The next week, following a concern from a user, I began working on a major new feature for Cursor Lock. Though not really having anything to do with multimonitor gaming, the feature is a natural progression of the existing code. It allows the user to select whether to lock the cursor into the current screen (what it did originally), the selected window, or the selected window interior (client area). Locking the cursor into the window interior is particularly useful for playing windowed 3D games. While I was at it, I decided to completely overhaul the setup GUI to be much more intuitive, separating the selection of the different modes with pretty, graphical buttons. It’s looking rather nice already and should only take a few more days of testing and fixing bugs until public release.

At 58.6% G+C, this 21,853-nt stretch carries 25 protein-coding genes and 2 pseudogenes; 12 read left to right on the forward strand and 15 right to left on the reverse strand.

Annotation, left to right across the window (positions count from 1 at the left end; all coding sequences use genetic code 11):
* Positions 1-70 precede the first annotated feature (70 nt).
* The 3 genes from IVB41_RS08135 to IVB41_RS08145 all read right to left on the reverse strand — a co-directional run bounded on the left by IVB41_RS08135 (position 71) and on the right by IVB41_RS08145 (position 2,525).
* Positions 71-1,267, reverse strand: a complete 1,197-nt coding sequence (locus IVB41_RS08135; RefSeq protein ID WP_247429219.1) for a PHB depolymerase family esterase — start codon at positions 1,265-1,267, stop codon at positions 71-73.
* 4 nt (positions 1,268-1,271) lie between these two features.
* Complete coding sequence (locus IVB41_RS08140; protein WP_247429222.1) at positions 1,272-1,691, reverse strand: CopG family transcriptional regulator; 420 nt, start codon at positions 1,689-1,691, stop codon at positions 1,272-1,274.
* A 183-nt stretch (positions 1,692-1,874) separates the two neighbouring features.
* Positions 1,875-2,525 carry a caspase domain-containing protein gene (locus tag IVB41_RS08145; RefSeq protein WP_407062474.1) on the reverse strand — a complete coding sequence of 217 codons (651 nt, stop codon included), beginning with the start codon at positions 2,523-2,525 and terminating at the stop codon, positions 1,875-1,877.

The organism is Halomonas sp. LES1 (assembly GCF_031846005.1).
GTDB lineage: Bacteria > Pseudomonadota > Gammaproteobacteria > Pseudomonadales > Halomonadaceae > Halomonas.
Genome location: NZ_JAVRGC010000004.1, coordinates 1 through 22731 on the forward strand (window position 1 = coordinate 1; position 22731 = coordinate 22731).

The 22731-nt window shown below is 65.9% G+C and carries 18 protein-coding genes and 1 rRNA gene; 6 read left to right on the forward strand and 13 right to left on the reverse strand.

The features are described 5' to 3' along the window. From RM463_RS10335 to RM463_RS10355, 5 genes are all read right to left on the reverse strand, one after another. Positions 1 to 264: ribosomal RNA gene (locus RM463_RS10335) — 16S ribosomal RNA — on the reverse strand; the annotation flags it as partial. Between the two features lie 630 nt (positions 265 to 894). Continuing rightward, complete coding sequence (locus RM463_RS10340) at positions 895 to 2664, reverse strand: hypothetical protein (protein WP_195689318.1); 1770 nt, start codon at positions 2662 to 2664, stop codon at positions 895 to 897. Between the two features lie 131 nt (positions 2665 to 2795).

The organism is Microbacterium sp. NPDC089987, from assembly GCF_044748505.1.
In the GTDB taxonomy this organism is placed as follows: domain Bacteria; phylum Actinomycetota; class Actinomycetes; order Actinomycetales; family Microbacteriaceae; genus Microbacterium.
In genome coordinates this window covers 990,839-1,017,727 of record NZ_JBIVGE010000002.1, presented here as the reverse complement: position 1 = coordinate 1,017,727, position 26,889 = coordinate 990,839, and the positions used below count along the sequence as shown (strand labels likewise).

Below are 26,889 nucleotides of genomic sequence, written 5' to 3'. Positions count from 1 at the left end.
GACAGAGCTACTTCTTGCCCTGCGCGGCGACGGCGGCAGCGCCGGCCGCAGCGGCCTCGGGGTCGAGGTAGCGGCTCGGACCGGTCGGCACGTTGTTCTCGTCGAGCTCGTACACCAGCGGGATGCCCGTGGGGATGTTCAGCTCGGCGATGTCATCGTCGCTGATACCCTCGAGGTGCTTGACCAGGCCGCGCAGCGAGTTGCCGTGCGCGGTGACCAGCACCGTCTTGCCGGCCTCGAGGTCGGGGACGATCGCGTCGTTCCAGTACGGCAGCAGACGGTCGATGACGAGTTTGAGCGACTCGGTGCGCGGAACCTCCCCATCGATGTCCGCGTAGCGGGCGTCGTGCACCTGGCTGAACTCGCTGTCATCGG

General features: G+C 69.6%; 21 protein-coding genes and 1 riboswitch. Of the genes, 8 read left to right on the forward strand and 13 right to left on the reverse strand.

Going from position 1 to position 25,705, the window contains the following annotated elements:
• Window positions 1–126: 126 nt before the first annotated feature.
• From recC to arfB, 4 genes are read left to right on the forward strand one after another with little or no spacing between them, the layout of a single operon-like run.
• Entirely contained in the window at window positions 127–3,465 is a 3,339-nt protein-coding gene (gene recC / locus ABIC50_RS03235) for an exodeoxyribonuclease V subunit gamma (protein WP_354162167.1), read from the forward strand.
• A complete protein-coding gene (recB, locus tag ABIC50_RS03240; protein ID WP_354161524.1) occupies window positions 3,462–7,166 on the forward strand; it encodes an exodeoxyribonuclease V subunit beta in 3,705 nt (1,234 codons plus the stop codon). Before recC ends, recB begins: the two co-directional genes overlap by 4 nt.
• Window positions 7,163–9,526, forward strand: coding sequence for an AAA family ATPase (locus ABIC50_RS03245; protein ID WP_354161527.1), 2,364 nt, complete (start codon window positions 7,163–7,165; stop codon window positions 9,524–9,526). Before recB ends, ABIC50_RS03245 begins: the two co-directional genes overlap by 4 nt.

Last week, I got distracted when randomly deciding to replay Deus Ex: Invisible War and then subsequently desiring to mod out some of the major flaws in the game. Only a few changes would make the game much more palatable to the PC fanbase. One of the mod ideas I had was to combine the various proximity and thrown variants of grenades (EMP, scrambler, gas, and concussion), which would return the grenades to their vanilla Deus Ex functionality and give the player a lot more inventory space. So apparently, the developer of Deus Ex, Ion Storm, only decided to release the Thief: Deadly Shadows editor and not the Invisible War one, even though the games were made concurrently on the same engine (Unreal Warfare). I tried for days to get the Thief editor to work for Invisible War, but I don’t see it ever working out easily; there are far too many hardcoded elements of the games in both the editor and the game executables. The best I could do was to get the DX2 packages to load in the Thief editor after it had loaded the core Thief packages first. Then, I could get the DX2 packages to save after some simple modifications, but that made it so there were both Thief and DX2 classes mixed together, making a good number of DX2 objects break ingame (e.g. inventory, particle emitters). In other words: Epic Fail. 😕